Imagine a scenario where every mammal on earth is infected with an incurable mutant virus that generally remains dormant until the moment of death, at which point the virus springs into action. Its goals are simple - survive and replicate - and it achieves these goals by taking over the dead host's neural and muscular systems, and begins to seek out new living hosts. In other words, it makes them into zombies.
Consider the implications. Every person, every warm-blooded animal weighing more than forty pounds (the threshold for critical mass) will eventually become the walking dead, with no purpose other than to infect others in order to propagate the virus. A second "death" is required to stop them and so every human with the means carries a weapon and lives with the idea that each new day they may be forced to "kill" a family member or co-worker.
This is the basic premise for the Newsflesh Trilogy by Mira Grant. The first two books have been published: Feed and its sequel, Deadline. Both are available in eBook and paperback versions.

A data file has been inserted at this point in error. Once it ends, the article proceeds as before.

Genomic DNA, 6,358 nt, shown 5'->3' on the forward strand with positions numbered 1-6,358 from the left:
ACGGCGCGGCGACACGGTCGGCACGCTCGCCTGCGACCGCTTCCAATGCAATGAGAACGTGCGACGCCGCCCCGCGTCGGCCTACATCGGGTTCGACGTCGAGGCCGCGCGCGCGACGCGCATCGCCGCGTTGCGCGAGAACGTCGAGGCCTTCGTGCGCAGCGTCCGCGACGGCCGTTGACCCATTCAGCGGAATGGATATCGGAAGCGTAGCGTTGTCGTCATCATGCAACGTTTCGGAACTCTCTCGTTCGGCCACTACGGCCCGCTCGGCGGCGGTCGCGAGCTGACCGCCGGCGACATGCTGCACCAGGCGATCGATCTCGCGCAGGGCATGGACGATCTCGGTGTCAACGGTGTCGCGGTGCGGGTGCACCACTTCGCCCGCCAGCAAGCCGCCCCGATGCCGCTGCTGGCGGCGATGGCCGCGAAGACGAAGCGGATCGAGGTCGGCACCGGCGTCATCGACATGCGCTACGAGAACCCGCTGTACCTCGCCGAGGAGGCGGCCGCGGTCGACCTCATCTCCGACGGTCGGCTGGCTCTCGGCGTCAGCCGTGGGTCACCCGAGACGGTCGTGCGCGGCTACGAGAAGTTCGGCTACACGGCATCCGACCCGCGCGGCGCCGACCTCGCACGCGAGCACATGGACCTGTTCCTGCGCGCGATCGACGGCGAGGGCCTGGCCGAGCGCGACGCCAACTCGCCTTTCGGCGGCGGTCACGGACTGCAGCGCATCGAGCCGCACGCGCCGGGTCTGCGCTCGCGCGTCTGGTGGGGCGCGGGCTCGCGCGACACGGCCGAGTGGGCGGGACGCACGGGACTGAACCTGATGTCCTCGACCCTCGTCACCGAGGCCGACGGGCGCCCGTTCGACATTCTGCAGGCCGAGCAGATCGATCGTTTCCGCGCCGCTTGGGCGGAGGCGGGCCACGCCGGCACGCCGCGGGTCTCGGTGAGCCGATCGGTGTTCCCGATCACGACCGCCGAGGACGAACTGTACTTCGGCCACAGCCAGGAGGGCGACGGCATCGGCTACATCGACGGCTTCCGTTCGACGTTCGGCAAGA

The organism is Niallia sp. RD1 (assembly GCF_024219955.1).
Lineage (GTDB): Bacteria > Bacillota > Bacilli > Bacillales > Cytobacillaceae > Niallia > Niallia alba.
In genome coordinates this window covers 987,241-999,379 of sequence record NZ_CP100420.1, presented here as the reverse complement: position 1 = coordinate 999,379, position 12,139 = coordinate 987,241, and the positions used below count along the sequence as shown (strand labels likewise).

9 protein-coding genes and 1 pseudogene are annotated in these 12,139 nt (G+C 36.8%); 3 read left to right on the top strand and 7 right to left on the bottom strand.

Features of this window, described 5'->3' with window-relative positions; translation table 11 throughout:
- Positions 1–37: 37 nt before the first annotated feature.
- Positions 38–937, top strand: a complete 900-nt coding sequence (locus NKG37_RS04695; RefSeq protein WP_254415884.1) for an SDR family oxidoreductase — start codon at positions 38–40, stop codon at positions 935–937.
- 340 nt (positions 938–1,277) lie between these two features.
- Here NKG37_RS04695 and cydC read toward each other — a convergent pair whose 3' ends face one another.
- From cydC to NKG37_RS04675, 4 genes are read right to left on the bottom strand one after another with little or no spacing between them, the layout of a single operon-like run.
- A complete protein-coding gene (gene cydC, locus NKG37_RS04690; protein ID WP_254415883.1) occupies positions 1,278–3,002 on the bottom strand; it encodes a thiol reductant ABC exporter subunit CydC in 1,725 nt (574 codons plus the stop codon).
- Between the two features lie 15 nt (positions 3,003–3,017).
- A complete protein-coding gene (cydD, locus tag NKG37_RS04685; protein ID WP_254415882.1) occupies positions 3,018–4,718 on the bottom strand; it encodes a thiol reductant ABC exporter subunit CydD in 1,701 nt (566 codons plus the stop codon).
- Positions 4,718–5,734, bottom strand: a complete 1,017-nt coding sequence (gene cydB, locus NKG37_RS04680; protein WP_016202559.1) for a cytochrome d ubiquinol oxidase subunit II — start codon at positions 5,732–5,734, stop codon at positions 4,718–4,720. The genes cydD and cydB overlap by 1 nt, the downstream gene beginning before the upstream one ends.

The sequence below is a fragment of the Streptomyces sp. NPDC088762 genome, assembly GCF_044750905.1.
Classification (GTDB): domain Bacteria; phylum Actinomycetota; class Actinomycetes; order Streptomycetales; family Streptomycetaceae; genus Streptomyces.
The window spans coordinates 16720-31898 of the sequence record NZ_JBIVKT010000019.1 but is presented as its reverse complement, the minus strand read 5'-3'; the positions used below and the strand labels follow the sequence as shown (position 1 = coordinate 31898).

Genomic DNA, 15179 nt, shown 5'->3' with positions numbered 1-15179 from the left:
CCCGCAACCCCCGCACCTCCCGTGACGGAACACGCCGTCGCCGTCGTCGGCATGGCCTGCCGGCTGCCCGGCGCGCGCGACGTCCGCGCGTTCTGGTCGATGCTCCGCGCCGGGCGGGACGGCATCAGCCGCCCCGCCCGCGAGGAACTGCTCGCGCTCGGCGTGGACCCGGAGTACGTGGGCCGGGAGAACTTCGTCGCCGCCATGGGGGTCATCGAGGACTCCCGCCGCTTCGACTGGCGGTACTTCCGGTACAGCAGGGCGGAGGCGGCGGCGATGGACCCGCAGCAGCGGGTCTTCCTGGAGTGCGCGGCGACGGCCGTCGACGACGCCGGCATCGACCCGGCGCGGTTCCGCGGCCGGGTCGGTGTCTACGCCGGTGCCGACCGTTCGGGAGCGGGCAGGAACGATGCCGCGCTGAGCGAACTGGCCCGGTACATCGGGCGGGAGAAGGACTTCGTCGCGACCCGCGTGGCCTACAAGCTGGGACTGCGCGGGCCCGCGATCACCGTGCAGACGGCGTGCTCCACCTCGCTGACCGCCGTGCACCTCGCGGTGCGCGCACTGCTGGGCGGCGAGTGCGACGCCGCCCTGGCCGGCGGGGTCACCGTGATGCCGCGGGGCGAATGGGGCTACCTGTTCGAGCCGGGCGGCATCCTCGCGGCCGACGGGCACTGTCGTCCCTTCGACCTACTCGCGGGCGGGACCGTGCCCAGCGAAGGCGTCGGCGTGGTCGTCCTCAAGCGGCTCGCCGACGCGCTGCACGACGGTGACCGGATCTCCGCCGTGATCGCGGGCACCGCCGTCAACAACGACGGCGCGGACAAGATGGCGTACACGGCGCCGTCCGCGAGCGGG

But don't let the zombie angle throw you. These are not George Romero ripoffs (although in the not-that-distant future of the books, Romero's movies have become not entertainment but training films). They are sly, fast-paced, and fully fleshed-out (pardon the pun) looks at a terrifying future, and they feature unforgettable characters and plot twists that are as surprising as any mainstream page-turner on the market. And the main characters are professional bloggers. (Perhaps the most unbelievable part of this science fiction scenario is that they are actually profitable professional bloggers.)
Feed introduces us to the primary cast of characters and provides the societal and political context for the trilogy. If there's a theme, it's don't mess with a blogger with a big gun and a bigger audience. The Deadline continues with the same cast - sort of - and adds a conspiracy of surprising origin.
Grant has succeeded in combining real science (the references to microbiology, virology, and epidemiology ring true), technology, social media, journalism, and weapons (it's still about zombies, you know) into a fast-paced, believable new and scary world. My only complaint is that her religious and political views are rarely in line with mine; your mileage may vary.